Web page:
If there is one thing that all babies share, it is that they grow up very quickly. Your helpless little angel is soon going to grow into a confident, no-holds-barred Indiana Jones, and what seemed like a safe haven is soon going to become an accident waiting to happen.
Often, placing something out of reach may not work. Small in size and chockfull of curiosity, your little Einstein will soon figure out how to attain that object of interest.
Even if you think you live in the safest of homes or if you have had children before, it will do a lot of good to look around and see what you can do to make your home safer.
Therefore, it is best to start baby-proofing early, preferably before your baby is born and definitely before he starts crawling.
Here are some ideas on how to get started.
Cot and chairs
A baby cot should be made of sturdy, stable material without cracked or broken slats. Ensure that there are no pointed or broken edges that could harm your child and that spaces between slats are about 45 to 65mm and less than 60mm wide at the mattress base.
The mattress should be firm, providing adequate support, and fit snugly into the cot frame, leaving less than a 4cm gap between mattress and cot.
Locks should be secured not shaky and the drop-side should always be up when your baby is in the cot.
Be careful that the cot is placed away from shelves, windows or electrical appliances as well as wires.
The same measure of care should be applied to chairs. As a rule of thumb when your baby is in a highchair, stroller or bouncer, keep the safety belt on.
A baby should never be left unattended while using these chairs as he could easily topple over, especially if he is able to kick against furniture or a wall.
For the same reason, bouncers or car seats holding a child should not be placed on tabletops.
From a baby’s eye view
Before baby starts crawling, it is a good idea to get down on your hands and knees and crawl about the house. This way you will be able to find those nooks and crannies or odds and ends that adult eyes easily miss and baby heads always bump into.
From this vantage point, you will discover sharp edges that could seriously injure your child, such as the coffee-table corner that your son always holds onto as he learns to cruise.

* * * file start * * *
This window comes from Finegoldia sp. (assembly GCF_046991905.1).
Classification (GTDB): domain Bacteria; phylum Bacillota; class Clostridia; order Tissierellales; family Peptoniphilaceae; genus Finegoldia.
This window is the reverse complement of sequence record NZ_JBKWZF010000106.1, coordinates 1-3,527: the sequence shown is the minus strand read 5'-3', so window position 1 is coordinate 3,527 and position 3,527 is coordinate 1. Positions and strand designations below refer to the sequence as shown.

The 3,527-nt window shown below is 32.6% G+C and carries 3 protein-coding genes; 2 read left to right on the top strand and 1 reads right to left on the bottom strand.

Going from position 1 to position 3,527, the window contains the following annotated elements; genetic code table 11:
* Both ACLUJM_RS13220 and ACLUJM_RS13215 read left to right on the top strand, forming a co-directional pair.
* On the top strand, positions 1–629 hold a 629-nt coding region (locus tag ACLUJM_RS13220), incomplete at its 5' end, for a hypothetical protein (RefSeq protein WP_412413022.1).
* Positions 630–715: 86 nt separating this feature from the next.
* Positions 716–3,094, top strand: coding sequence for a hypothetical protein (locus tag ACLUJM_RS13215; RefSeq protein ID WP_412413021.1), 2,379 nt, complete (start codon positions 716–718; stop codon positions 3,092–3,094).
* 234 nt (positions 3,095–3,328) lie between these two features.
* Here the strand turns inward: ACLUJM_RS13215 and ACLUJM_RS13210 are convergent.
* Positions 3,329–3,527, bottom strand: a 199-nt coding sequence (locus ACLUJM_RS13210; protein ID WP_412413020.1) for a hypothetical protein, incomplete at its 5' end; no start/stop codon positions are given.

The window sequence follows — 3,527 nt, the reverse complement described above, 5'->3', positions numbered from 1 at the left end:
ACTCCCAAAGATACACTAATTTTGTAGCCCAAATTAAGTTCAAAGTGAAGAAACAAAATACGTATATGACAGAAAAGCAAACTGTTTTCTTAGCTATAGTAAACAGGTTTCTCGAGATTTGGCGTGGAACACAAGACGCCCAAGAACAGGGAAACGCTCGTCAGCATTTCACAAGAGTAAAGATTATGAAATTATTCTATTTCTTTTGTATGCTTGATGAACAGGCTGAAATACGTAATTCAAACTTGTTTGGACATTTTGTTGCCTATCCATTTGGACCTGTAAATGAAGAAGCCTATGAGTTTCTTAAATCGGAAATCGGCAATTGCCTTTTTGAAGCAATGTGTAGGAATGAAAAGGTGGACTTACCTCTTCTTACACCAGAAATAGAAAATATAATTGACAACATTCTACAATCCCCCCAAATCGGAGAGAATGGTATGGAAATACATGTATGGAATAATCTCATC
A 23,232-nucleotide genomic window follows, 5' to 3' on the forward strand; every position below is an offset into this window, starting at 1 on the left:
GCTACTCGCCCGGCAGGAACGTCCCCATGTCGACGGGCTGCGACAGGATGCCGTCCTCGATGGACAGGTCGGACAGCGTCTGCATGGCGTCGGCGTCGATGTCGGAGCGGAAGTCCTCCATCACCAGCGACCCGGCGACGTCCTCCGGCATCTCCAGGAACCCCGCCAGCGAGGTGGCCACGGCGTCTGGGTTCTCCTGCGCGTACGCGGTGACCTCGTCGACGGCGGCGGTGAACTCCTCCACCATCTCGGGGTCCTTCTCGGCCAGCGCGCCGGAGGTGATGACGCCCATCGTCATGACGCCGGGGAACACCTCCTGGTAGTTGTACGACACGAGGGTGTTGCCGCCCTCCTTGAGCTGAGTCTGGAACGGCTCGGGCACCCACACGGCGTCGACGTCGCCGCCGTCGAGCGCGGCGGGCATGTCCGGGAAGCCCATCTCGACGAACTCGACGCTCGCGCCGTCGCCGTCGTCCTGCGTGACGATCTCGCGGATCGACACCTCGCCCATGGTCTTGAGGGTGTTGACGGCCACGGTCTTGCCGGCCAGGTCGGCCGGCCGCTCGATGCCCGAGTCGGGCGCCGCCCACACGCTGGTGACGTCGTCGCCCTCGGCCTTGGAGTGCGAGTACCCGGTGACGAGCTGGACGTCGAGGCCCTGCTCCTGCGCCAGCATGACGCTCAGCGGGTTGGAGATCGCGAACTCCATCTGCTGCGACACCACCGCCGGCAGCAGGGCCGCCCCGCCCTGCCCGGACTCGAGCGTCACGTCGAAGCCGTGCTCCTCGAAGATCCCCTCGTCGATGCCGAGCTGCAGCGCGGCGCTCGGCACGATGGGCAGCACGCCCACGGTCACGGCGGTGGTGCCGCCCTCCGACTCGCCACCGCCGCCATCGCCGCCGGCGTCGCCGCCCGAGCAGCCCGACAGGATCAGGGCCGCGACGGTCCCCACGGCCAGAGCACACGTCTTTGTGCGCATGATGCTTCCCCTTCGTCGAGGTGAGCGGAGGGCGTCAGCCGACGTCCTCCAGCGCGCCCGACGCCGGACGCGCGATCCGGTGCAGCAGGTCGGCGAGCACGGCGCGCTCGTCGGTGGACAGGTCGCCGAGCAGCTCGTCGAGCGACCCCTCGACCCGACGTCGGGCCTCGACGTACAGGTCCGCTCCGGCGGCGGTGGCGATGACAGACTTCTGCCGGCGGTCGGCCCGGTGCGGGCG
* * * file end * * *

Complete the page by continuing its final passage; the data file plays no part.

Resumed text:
Protect your baby from sharp corners with corner protectors available at most departmental stores. Ensure that these protectors stick on fast as some may be easily pried open.
If you use glass sliding doors, prevent your child from running into them by placing stickers on strategic spots to emphasise their presence.
Look for doors that could pinch little fingers and invest in foam-based door stops.
If you use furniture like bookcases or TV carts on wheels, consider removing the wheels or using wheel locks.
Pick up anything that drops onto the floor immediately as something as small as a grape or button can become a choking hazard.
You may have noticed that kitchen stoves are always the right height for probing toddler hands so be sure to use rear hotplates or gas rings as much as possible and keep anything, like step stools, that a toddler can use to prop himself up with, out of sight.
Keep all cooking utensils and pot handles turned towards the back of the cooker so that they cannot be grabbed by little hands.
Some stores sell knob covers or stove guards but remember that these only minimise risk of injuries and do not guarantee against them.
Kitchens also tend to contain dangling electrical wires attached to heavy appliances so tie and tuck these out of reach and unplug all electrical items that are not in use.
Do not place hot drinks or meals within your child’s reach on kitchen or dining countertops. Apart from the liquid, hot glass or metal surfaces alone are enough to cause serious burns.
Decorative glassware should also be kept out of reach. Any broken glass or spilt drinks should be cleared up immediately.
Of concern too are sharp utensils or matches and cigarette lighters inside drawers, or chemicals and detergents inside cabinets.
Drawer and cabinet locks should be used wherever possible.
Never pour chemicals into drink bottles as your child may mistake them for his favourite drink.
Consider using appliance latches for large appliances such as the fridge, oven, dishwasher and washing machine as these are often roomy enough for a small child to climb into and shut the door on himself, posing the risk of suffocation.